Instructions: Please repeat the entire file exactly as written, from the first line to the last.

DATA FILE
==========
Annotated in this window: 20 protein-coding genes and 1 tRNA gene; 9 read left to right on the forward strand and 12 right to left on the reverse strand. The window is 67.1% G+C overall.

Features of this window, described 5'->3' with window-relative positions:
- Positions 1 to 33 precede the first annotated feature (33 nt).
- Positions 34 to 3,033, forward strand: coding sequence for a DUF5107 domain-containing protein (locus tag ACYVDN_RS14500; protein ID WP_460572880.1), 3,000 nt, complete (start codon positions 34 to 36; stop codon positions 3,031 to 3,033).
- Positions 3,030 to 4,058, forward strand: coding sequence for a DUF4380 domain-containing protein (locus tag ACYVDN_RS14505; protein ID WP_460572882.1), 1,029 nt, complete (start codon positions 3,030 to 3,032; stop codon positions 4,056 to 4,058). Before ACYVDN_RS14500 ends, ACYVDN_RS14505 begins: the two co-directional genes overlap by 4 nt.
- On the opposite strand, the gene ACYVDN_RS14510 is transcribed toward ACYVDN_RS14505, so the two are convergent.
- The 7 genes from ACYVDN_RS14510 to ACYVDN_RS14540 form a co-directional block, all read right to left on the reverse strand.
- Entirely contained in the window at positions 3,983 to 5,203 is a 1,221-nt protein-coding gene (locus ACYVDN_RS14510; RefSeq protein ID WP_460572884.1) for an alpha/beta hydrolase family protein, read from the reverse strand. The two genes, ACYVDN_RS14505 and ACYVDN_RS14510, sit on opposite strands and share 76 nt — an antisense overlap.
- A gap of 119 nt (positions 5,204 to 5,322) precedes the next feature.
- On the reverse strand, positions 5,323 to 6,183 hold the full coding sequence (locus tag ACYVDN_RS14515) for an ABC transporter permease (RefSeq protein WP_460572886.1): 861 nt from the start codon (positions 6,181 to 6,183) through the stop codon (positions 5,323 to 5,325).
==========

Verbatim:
Annotated in this window: 20 protein-coding genes and 1 tRNA gene; 9 read left to right on the forward strand and 12 right to left on the reverse strand. The window is 67.1% G+C overall.

Features of this window, described 5'->3' with window-relative positions:
- Positions 1 to 33 precede the first annotated feature (33 nt).
- Positions 34 to 3,033, forward strand: coding sequence for a DUF5107 domain-containing protein (locus tag ACYVDN_RS14500; protein ID WP_460572880.1), 3,000 nt, complete (start codon positions 34 to 36; stop codon positions 3,031 to 3,033).
- Positions 3,030 to 4,058, forward strand: coding sequence for a DUF4380 domain-containing protein (locus tag ACYVDN_RS14505; protein ID WP_460572882.1), 1,029 nt, complete (start codon positions 3,030 to 3,032; stop codon positions 4,056 to 4,058). Before ACYVDN_RS14500 ends, ACYVDN_RS14505 begins: the two co-directional genes overlap by 4 nt.
- On the opposite strand, the gene ACYVDN_RS14510 is transcribed toward ACYVDN_RS14505, so the two are convergent.
- The 7 genes from ACYVDN_RS14510 to ACYVDN_RS14540 form a co-directional block, all read right to left on the reverse strand.
- Entirely contained in the window at positions 3,983 to 5,203 is a 1,221-nt protein-coding gene (locus ACYVDN_RS14510; RefSeq protein ID WP_460572884.1) for an alpha/beta hydrolase family protein, read from the reverse strand. The two genes, ACYVDN_RS14505 and ACYVDN_RS14510, sit on opposite strands and share 76 nt — an antisense overlap.
- A gap of 119 nt (positions 5,204 to 5,322) precedes the next feature.
- On the reverse strand, positions 5,323 to 6,183 hold the full coding sequence (locus tag ACYVDN_RS14515) for an ABC transporter permease (RefSeq protein WP_460572886.1): 861 nt from the start codon (positions 6,181 to 6,183) through the stop codon (positions 5,323 to 5,325).